Double Bishops’ Gambit 5: White’s First Obstacle: …Qh4+

      Why is the King’s Gambit beautiful?
      The importance of each move is critical. There are points where the conflict is heightened. There are beautiful final positions which can easily be reached.
      In short, there is daring, and risk.
— Bronstein

1. e4 e5 2. f4 exf4

      Before White can fulfill his positional ambition of d2-d4 to control the center, plus Bc1xf4 to equalize material while gaining time, he must contend with …Qd8-h4+, a check that is inconvenient at least, and overpowering at worst.

      There are three methods of dealing with a check. White has tried all three in response to …Qd8-h4+. In ascending order of popularity:

  • Interposition
  • Flight
  • Capture
  • Interposition

    3. Nh3

          That most colorful grandmaster Tartakover played 3. Nh3 against Grunfeld (Budapest 1921), anticipating 3…Qh4+ 4. Nf2. Grunfeld did the right thing: 3…d5, drawn in 31 moves.
           I’m determined to play some games with each of the moves mentioned here. My online opponent was a beginner (the global pandemic in 2020 brought about a surge in online chess and first-time players): 1.e4 e5 2.f4 exf4 3.Nh3 d5 4.Nxf4 c6 5.d4 dxe4 6.Nc3 Bd6 7.Nxe4 Bxf4? 8.Bxf4 and White won quickly. 7…Bxf4 is very bad; White isn’t thrilled about 4. Nxf4, but it makes a useful interposition of g2-g3 in case of …Qd8-h4+, and gets the knight into play. 7…Bxf4? means White recaptures Bc1xf4 with gain of time anyway, and Black has set himself up for 9. Nd6+.

    3. Kf2

          The king walk to g2 is actually a serious idea of Tchigorin’s in the Bishop’s Gambit. White plays g2-g3 to fork, prompting …f4xg3, and then Kf1-g2 guards the rook, which comes free after h2xg3. Capablanca and I both tried Tchigorin’s idea; examples to come.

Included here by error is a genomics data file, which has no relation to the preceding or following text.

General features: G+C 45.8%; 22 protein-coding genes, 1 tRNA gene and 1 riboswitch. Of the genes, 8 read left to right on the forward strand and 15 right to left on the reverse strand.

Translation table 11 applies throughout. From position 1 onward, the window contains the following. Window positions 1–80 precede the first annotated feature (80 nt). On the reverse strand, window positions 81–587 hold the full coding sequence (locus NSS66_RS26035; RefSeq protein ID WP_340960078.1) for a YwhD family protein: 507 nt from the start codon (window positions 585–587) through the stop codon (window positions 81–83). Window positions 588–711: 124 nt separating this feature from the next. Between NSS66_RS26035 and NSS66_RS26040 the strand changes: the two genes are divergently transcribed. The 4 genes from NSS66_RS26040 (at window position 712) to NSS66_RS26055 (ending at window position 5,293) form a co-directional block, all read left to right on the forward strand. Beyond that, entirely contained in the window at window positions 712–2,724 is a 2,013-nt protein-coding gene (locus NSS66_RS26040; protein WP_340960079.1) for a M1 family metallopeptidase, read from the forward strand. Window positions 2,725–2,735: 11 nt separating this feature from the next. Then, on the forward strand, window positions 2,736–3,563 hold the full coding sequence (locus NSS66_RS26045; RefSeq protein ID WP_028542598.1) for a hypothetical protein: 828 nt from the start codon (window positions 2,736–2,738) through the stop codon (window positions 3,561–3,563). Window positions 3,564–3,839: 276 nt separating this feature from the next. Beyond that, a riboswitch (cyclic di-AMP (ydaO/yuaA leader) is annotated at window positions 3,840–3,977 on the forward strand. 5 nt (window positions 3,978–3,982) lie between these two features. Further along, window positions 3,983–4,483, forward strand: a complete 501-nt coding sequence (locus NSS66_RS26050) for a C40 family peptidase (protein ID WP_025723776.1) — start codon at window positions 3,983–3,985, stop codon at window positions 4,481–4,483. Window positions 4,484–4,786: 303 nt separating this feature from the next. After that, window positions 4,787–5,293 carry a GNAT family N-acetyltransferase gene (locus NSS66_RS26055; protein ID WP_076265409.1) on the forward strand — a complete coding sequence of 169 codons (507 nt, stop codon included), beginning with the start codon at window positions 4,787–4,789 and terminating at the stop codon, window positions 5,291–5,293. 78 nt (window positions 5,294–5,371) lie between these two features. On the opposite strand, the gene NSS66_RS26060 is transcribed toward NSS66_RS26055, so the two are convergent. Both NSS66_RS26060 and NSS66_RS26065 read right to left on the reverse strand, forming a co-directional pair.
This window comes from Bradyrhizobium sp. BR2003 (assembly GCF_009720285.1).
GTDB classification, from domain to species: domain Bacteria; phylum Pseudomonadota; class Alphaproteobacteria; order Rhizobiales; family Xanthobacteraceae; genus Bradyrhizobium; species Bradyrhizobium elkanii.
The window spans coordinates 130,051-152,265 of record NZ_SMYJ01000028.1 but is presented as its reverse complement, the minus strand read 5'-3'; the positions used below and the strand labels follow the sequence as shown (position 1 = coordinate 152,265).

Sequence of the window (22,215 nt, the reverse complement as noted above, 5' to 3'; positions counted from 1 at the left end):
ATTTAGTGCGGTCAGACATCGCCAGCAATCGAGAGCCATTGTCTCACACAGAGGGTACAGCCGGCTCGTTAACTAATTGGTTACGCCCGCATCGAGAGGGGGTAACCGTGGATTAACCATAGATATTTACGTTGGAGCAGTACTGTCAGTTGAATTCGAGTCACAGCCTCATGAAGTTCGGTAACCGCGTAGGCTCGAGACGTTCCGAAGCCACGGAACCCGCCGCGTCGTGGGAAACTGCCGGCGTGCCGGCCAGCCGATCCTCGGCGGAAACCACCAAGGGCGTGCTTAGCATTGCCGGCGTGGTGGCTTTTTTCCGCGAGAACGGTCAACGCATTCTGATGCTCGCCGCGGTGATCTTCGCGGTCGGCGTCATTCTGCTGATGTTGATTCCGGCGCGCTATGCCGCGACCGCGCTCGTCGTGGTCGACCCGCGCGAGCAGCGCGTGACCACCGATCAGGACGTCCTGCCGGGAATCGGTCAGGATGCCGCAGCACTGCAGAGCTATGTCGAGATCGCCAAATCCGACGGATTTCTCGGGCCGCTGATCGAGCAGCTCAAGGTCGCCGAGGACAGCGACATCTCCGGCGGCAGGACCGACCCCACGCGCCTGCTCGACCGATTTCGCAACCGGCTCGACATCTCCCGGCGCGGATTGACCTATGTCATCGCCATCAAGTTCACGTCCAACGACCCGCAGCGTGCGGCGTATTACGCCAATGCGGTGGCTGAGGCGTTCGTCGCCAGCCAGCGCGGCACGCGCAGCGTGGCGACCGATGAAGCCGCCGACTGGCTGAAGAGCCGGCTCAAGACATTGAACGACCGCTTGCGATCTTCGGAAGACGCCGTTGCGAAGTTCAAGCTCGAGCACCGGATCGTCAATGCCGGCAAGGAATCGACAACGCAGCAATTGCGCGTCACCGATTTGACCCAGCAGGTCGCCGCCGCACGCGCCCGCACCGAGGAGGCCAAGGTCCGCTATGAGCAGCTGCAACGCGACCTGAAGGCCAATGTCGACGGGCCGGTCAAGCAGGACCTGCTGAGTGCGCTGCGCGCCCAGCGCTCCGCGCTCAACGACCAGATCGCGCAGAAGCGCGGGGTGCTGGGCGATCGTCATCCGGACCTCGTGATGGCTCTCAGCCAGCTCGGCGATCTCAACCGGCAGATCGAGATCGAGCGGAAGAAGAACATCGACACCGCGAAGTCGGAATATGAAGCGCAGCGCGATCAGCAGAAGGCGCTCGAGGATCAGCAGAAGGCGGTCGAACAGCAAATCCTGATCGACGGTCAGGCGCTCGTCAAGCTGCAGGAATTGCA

3. Qf3

          Breyer’s move 3. Qf3 is worthier than its popularity indicates. The queen does three jobs: 1) inhibiting …d7-d5; 2) directly threatening f4 (and f7 behind it); and 3) protecting the h1-rook in case of 3..Qh4+.

          In 1919 — 16 years before he won the world championship — young master Max Euwe played the first of two training matches with Gerard Kroone, who represented the Netherlands in the Olympiad.


          White’s 3rd moves that permit the queen check before fleeing can be the most double-edged. White’s forfeit of castling rights plus Black’s exposed queen make for additional imbalance in a game that already promised tactical complexity.

    3. Qe2

          3.Qe2 is an intriguing move by the English master Basman, a fountain of quirky opening ideas since the ’70s. 3…d5 is inhibited because 4. exd5+
    discovers check, while d1 is opened as a flight square. The preference for fleeing to d1 instead of f1 is so the h1-rook won’t be blocked by the king. On the other hand, the uncastled king is stuck in the center, and White will have to make another queen move to free the king bishop.

    3. d4 and 3. Nc3

          The most provocative 3rd moves are 3. Nc3 — the great Keres played it — and 3. d4, which world champion Steinitz tried. In both cases, White intends 3…Qh4+ 4. Ke2.

          By all means, experiment with these, though I’ve grown mistrustful. The white king is more exposed on the second rank than the first, and blocks queen and bishop.

    3. Bc4

          The Bishop’s Gambit is the best, most logical choice among the moves that precede taking flight. It’s the choice of Fischer and Polgar, the topic of tomorrow’s entry.

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